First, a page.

World Series notes: La Russa never kissed off season
The Cardinals opened spring training eight months ago by sending their ace pitcher, Adam Wainwright, off to have season-ending surgery. So, Manager Tony La Russa was asked Thursday, if someone had told him then that his team would be in the World Series, playing Game 6 at home, how would he have reacted?
“I would have kissed your butt at home plate opening day,” he said to laughter.
“We’ve mugged a couple of chances to be in a better position. But … we’ve had a lot of fun. We’ve popped champagne three times.
“Postseason never disappoints, even just getting in and playing the division series and losing. You get to the World Series, this is the most enjoyment you can have. I’m enjoying it more than ever.
“I don’t know if this makes a difference, but I always enjoy this part.”
The Texas Rangers clearly benefited from the Cardinals’ bullpen snafu in Game 5, when La Russa had the wrong pitcher warming up in the eighth inning. Texas Manager Ron Washington said he’s been there and done that.
“One time, my rookie year as a manager, I just forgot to tell someone to get someone up and I got caught,” he said. “But the rest of that, there's no perfection in this game, so sometimes things get a little confusing. And that's the beauty of baseball. Sometimes things just don't work the way that you would like them to work.”
Show me the money
Even the tiny handful of St. Louis residents who don’t care about the Cardinals were rooting for the team to extend the Series to a seventh game Thursday. And with reason, since each World Series date is estimated to be worth more than $2.5 million to the city’s economy.
That’s according to the St. Louis Convention and Visitors Commission. Regionally, each game is said to be generating about $6 million in revenue, said Ruth Sergenian, chief economist for the St. Louis Regional Chamber and Growth Assn.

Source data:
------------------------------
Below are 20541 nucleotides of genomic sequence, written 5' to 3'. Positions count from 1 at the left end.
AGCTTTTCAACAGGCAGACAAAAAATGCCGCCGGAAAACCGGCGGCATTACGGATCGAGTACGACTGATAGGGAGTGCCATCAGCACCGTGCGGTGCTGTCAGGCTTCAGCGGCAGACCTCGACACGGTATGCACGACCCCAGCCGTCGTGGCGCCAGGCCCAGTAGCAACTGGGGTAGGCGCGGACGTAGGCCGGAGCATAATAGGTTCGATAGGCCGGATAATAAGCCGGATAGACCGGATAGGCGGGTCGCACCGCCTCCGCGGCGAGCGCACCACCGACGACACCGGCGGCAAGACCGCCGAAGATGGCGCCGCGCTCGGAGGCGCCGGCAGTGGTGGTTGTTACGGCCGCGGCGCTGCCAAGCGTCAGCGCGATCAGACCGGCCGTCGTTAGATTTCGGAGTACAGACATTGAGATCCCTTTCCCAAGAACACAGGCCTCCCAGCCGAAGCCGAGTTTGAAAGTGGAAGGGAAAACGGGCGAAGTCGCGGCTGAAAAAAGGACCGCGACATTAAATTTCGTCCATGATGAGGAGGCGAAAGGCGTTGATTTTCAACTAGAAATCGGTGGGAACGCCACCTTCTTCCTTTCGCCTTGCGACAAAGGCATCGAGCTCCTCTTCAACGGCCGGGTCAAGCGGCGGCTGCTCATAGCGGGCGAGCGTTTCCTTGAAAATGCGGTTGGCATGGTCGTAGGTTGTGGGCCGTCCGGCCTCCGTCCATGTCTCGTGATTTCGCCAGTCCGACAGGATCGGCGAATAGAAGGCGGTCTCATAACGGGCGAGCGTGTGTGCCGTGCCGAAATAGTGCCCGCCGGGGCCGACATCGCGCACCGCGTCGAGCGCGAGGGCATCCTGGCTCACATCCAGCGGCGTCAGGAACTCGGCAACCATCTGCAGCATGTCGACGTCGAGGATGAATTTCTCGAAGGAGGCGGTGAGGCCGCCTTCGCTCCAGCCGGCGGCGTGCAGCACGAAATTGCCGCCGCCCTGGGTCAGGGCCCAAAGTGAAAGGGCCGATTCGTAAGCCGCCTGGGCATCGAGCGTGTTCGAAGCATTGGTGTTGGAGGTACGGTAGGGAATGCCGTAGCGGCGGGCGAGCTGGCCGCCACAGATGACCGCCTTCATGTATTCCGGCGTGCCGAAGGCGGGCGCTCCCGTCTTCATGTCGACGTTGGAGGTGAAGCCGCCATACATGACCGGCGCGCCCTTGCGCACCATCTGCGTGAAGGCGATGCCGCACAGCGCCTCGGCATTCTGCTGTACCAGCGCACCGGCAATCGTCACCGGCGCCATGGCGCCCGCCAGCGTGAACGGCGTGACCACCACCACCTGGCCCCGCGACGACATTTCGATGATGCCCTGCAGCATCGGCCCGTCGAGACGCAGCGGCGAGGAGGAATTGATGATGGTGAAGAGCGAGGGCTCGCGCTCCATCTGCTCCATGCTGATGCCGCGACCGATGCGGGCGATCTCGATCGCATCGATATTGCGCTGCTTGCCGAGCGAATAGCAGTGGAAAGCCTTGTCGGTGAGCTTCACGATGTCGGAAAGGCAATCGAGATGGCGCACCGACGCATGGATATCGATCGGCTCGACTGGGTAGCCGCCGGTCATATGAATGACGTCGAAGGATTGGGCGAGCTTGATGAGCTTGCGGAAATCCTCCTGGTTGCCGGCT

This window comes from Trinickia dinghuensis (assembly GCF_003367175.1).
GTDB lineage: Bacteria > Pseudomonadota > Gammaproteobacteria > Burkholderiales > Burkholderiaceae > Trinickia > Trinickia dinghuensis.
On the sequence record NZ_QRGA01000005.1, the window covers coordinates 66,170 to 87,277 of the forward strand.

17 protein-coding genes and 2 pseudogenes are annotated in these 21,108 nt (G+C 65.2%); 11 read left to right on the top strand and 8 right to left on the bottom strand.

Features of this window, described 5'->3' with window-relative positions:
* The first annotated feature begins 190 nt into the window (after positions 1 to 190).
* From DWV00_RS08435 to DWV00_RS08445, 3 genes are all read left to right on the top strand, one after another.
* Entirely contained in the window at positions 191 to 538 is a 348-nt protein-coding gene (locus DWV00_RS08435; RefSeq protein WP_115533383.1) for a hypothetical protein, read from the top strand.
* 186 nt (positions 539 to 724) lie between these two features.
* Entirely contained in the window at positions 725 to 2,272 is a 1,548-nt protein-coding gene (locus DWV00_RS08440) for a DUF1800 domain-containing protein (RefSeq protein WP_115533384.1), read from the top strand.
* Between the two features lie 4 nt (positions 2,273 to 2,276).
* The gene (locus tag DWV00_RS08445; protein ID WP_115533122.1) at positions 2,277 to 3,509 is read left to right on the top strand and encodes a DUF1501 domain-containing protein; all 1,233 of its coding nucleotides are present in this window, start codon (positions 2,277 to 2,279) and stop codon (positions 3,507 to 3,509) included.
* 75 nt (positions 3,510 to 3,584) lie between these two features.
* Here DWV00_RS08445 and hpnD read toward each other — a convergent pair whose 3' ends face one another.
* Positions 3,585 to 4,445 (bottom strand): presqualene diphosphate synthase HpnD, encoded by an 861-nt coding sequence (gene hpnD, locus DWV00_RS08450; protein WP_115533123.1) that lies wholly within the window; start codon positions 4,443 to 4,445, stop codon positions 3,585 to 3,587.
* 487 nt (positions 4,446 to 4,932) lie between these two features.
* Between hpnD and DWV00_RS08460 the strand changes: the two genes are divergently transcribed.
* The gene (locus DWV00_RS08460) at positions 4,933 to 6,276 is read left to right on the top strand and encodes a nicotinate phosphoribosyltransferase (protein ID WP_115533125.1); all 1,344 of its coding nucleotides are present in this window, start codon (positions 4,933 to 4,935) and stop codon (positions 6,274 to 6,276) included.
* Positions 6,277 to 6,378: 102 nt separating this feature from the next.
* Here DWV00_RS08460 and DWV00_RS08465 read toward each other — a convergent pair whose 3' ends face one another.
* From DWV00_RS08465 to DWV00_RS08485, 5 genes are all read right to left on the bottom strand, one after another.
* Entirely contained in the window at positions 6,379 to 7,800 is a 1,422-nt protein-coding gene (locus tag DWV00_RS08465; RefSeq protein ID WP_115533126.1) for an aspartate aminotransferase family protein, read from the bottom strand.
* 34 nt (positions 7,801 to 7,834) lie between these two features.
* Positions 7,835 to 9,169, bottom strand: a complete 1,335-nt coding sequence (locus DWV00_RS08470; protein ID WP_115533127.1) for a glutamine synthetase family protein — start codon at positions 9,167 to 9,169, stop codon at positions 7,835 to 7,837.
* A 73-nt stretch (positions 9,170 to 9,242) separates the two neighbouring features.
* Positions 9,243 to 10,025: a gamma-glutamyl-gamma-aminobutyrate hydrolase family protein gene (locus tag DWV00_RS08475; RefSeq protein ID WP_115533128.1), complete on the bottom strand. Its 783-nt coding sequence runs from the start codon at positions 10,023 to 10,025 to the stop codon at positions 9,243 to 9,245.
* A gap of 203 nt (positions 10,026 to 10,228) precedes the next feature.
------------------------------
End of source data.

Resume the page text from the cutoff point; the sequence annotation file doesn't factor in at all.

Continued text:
Tourist-related industries such as restaurants, hotels and taxi services are typically the biggest winners in events such as a World Series. But sporting goods stores in the metropolitan St. Louis area are also doing very well selling Cardinals World Series merchandise.
Even a seven-game World Series wouldn’t match the financial impact the 2009 All-Star game had on the area, however. Sergenian said the weeklong activities surrounding that event were worth an estimated $60 million.
Regardless of what happens in Game 6 on Thursday, this year’s Fall Classic is already among the longest in several years.
The 2009 Series between the New York Yankees and Philadelphia Phillies is the only other Series to go six games since 2003. And since the World Series returned after the 1994 lockout, only seven Series have gone this far.
According to the Elias Sports Bureau, Wednesday’s Game 6 delay marked the eighth time in history that a potential Series-clinching game was postponed. The last time it happened was in 1986, when Game 7 between the New York Mets and Boston Red Sox was postponed a day. The Mets went on to win the title.
The Phillies’ clinching game over the Tampa Bay Rays in 2008 was also hampered by rain, but that contest was suspended in the sixth inning with the score tied, not postponed. After waiting a day for the weather to clear, the teams picked up where they left off, with the Phillies winning their second-ever World Series title.
-- Kevin Baxter, reporting from St. Louis
Photo: St. Louis Cardinals Manager Tony La Russa. Credit: Dennis Wierzbicki / U.S. Presswire